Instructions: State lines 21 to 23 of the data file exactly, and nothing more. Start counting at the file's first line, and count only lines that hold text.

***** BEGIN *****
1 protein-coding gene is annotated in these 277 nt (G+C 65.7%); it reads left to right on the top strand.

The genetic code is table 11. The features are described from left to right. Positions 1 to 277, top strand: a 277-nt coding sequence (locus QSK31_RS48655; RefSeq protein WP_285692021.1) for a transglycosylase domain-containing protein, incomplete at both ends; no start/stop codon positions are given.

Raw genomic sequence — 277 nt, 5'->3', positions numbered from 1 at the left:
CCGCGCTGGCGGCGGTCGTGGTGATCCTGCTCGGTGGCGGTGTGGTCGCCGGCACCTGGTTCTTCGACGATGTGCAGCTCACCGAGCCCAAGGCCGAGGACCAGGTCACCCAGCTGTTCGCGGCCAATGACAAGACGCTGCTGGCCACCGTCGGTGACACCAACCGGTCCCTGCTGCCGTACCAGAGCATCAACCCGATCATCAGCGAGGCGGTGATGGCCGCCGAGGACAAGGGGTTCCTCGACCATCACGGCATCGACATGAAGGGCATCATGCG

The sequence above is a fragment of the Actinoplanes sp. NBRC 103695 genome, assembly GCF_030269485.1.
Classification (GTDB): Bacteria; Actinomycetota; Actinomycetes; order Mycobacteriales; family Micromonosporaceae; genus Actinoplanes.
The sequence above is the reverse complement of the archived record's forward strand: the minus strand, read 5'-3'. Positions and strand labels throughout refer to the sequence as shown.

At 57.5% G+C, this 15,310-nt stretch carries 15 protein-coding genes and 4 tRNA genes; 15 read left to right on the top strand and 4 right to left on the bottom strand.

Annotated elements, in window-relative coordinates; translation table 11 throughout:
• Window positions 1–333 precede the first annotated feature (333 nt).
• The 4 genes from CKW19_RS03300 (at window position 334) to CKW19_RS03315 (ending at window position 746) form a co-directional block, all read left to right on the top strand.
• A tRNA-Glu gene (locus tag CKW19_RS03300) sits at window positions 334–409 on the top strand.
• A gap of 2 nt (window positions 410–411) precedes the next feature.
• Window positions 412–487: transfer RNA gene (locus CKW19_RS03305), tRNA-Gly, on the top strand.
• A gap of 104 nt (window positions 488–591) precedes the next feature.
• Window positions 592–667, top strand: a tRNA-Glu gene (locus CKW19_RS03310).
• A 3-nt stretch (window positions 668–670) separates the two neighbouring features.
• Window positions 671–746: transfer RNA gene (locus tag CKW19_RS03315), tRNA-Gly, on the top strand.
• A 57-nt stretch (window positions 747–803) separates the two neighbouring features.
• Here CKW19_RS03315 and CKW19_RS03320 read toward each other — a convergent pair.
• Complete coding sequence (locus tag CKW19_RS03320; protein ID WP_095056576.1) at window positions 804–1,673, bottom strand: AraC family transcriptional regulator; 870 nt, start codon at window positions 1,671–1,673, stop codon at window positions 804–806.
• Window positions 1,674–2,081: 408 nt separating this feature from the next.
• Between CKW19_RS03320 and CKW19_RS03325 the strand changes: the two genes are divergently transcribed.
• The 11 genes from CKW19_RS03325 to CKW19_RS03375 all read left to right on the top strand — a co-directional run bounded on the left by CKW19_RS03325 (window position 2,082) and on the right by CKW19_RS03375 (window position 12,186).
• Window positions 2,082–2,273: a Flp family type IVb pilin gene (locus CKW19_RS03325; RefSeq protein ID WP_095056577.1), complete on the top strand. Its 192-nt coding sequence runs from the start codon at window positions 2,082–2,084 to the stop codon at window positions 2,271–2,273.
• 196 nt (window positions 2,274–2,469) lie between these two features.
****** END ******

• Complete coding sequence (locus tag CKW19_RS03320; protein ID WP_095056576.1) at window positions 804–1,673, bottom strand: AraC family transcriptional regulator; 870 nt, start codon at window positions 1,671–1,673, stop codon at window positions 804–806.
• Window positions 1,674–2,081: 408 nt separating this feature from the next.
• Between CKW19_RS03320 and CKW19_RS03325 the strand changes: the two genes are divergently transcribed.